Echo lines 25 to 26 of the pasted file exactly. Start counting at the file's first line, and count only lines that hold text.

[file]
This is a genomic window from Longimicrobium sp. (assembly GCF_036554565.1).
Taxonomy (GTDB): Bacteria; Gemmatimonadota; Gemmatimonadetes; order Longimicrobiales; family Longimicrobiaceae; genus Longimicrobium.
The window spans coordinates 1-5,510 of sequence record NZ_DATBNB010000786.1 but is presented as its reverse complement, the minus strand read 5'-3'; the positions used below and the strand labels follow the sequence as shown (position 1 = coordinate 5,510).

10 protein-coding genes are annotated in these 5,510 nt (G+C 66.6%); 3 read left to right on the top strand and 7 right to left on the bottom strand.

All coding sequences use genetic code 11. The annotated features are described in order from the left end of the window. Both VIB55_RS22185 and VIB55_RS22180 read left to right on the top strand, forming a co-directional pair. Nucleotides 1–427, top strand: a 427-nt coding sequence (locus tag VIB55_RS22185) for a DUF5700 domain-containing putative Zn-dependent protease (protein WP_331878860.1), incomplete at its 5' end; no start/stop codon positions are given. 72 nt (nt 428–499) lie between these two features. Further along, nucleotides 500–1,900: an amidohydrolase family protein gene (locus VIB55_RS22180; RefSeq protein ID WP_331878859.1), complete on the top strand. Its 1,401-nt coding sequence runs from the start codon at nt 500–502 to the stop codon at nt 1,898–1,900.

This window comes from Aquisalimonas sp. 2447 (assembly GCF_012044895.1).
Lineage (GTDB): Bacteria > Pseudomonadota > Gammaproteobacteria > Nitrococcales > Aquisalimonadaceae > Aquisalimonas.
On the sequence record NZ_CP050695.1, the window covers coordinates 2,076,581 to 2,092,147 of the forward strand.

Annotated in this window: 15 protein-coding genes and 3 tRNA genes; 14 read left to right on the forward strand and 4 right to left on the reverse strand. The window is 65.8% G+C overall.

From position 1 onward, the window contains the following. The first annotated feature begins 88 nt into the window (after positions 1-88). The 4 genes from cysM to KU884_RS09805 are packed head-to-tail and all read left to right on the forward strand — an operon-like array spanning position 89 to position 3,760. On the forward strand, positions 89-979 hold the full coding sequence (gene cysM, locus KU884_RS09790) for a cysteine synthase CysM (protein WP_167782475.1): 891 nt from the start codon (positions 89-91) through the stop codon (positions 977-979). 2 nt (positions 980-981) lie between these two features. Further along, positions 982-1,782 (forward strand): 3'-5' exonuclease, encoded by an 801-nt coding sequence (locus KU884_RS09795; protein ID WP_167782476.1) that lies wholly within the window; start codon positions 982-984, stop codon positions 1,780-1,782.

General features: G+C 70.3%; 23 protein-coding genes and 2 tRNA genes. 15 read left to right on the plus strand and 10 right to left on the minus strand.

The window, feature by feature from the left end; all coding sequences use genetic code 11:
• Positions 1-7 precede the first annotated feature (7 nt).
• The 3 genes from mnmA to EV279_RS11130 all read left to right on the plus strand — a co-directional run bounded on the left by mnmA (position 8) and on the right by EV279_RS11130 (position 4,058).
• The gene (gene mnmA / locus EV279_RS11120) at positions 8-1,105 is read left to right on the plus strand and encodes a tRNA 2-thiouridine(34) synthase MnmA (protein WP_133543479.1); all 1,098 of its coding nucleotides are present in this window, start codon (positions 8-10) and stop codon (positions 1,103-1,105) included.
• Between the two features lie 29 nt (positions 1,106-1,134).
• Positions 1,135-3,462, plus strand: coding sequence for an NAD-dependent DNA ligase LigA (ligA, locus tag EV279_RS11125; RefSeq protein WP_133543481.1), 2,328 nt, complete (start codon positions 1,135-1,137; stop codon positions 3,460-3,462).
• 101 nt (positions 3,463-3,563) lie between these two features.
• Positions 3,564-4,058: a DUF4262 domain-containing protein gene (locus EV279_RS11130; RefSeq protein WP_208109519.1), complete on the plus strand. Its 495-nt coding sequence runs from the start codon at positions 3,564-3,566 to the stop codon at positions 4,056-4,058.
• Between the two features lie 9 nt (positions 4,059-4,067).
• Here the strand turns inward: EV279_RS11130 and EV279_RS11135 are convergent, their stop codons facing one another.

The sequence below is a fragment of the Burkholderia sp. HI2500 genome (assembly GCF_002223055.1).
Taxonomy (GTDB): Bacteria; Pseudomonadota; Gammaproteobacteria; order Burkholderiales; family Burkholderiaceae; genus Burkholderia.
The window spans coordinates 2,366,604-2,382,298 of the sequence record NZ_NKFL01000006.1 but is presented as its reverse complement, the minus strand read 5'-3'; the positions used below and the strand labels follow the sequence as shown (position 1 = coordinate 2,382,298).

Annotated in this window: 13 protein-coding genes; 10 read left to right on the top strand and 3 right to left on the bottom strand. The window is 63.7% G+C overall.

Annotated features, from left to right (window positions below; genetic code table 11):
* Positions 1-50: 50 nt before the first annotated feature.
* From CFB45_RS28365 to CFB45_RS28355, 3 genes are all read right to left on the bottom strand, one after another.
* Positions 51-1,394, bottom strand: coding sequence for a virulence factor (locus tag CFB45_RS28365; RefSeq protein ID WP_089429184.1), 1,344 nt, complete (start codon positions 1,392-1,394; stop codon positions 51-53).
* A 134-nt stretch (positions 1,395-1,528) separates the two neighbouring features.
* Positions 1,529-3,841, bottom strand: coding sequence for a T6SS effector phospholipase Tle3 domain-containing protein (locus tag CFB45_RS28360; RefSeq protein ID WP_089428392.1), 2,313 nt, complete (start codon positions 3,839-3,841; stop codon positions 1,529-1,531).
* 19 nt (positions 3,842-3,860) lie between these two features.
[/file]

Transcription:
Annotated in this window: 13 protein-coding genes; 10 read left to right on the top strand and 3 right to left on the bottom strand. The window is 63.7% G+C overall.

Annotated features, from left to right (window positions below; genetic code table 11):